Spring Stereotype Annotations – Difference between @Service and @Repository

Spring provides some stereotype annotations, among them, @Service and @Repository are special cases of @Component for specific purposes. By annotating component classes with @Service, @Repository, your classes are more clear, thus, Spring will automatically scan and import those beans into the container, so we don’t need to define them using XML.

This tutorial show you overview of Repository Pattern & a Service Layer, as well as difference between @Service & @Repository.

I. Introduction
1. Repository Pattern

A Repository provides an conceptual set, so we can work with a simple object that implements an interface which acts like a collection, with more complex querying capability. Selecting, adding, removing, updating items can be done using straightforward methods, without dealing with database concerns (connections, commands, cursors…)

The main difference between a Repository and a Data Access Object (DAO) is that the Repository returns objects that are understood by the calling layer (usually, business layer, and it returns business objects), while DAO returns data which are not in a valid business concept (data couldn’t be a whole business object).

An example of a Repository:

2. Service Layer

Service Layer exposes business logic, which uses Repository.
An example of a service:

So, our application data flow would be like this:
Controller -> Service -> Repository -> Data Source

3. @Service and @Repository in Spring

The core purpose is technically similar, both of them are specializations of @Component, so we can annotate our classes with @Component, but if annotating with @Repository, @Service instead, we could get more advantages:
– clear semantics and purposes:
+ @Service for classes at Business layer.
+ @Repository for classes at Persistence Layer which will be used as Database Repository.
@Repository is already supported for automatic exception translation in persistence layer.
– in the future of the Spring Framework, @Repository, @Service may have more additional semantics and add more values.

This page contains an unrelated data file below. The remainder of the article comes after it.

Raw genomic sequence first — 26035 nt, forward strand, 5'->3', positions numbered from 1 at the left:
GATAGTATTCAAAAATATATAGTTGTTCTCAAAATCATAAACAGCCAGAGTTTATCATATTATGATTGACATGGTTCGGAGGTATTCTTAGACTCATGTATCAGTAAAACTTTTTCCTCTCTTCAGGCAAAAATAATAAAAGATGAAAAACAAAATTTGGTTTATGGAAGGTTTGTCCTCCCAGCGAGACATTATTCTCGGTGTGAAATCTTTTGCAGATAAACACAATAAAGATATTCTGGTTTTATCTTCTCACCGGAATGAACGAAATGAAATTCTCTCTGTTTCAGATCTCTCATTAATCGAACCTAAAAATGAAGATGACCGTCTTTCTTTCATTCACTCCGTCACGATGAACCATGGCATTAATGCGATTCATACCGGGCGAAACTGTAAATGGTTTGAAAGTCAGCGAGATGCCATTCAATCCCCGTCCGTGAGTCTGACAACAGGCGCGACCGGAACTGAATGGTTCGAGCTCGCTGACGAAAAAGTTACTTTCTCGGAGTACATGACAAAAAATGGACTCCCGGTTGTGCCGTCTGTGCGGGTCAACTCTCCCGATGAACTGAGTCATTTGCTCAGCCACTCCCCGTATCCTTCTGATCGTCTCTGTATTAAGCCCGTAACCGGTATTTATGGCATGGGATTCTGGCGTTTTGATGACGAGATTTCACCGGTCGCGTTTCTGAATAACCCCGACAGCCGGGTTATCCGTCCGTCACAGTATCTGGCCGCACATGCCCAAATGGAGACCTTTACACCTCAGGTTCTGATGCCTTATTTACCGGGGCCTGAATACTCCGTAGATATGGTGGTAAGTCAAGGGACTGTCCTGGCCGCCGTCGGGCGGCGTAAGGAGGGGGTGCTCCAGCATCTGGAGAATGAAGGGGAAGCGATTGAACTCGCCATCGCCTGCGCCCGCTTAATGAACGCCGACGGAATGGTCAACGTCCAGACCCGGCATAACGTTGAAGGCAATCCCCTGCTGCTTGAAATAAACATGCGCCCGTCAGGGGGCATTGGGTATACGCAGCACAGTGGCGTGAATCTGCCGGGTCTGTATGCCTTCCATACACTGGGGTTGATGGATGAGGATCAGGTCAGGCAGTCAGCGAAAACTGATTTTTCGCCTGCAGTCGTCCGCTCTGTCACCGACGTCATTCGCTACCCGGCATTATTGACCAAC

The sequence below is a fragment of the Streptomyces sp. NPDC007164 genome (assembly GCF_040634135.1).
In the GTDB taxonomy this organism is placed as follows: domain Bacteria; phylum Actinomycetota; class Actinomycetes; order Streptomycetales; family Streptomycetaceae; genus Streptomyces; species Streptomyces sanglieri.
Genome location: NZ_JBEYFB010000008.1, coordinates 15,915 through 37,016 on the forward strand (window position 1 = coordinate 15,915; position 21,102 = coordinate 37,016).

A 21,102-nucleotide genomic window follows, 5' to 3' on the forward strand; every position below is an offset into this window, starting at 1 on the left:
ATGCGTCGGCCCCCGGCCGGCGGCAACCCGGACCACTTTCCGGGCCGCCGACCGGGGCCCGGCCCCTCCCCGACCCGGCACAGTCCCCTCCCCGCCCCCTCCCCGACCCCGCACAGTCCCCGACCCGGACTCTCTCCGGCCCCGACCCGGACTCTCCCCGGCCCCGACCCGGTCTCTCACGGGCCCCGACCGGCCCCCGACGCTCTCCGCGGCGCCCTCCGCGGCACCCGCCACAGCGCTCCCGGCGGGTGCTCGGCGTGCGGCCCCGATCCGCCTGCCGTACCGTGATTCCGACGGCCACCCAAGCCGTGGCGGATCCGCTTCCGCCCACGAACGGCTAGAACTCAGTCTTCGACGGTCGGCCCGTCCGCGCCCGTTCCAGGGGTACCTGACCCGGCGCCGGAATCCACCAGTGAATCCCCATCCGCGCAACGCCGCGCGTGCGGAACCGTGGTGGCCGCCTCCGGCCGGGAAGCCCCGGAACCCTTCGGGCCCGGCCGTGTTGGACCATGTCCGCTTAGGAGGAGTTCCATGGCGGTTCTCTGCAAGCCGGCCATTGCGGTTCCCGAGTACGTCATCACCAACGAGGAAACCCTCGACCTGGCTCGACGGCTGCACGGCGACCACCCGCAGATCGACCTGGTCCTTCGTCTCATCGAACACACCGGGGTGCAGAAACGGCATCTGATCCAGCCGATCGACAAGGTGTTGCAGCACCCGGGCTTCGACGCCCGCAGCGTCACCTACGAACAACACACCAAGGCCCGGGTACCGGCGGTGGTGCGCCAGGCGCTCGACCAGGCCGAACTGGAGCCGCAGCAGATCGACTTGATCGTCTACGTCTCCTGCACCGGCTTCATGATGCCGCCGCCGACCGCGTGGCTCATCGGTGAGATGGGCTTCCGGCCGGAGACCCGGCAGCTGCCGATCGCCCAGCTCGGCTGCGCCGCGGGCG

II. Example Overview
1. Technology

– Java 1.8
– Maven 3.3.9
– Spring Tool Suite – Version 3.8.1.RELEASE (It’s OK if you use Eclipse)

2. Project Structure

stereotype-structure

3. Step by step

– Create Maven project
– Add Dependencies & Plugins
– Create Data Model
– Create Repository Component
– Create Service Component
– Create Controller Component
– Create Configuration XML File
– Create MainApplication Class
– Run Application & Enjoy Result

III. Practice
1. Create Maven project

– Open Spring Tool Suite, on Menu, choose File -> New -> Maven Project.
– Check Create a simple project, choose Workspace Location and click Next.
– Fill all fields in Artifact group box, then click Finish.

2. Add Dependencies & Plugins

Open pom.xml, add:

3. Create Data Model

Under package model, create Customer.java:

4. Create Repository Component

Under package repo, create interface ICustomerRepository.

ICustomerRepository.java

Then, create Implementation of that interface.

CustomerRepository.java

5. Create Service Component

Under package service, create interface ICustomerService.

ICustomerService.java

Then, create Implementation of that interface.

CustomerService.java

6. Create Controller Component

Under package controller, create class MyController.

MyController.java

7. Create Configuration XML File

Under src/main/resources, create bean.xml:

8. Create MainApplication Class

Content of MainApplication.java

9. Run Application & Enjoy Result

– Config maven build:
clean install
– Run project with mode Java Application
– Check results in Console Screen:

IV. Source Code

springstereotypeannotation

By JavaSampleApproach | September 19, 2016.

Last updated on June 4, 2017.


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2 thoughts on “Spring Stereotype Annotations – Difference between @Service and @Repository”

  1. Hi, First and foremost. Thanks for this wonderful note. I like the MVC modelling here with simple flow. I was wondering if I were to introduce database for persistence (say, mysql), do you have any examples of code that can be used to add database persistence?

    I generally understand mysql connectivity but I would like to understand the database persistence with respect to the MVC setup here.

    Thanks in advance.

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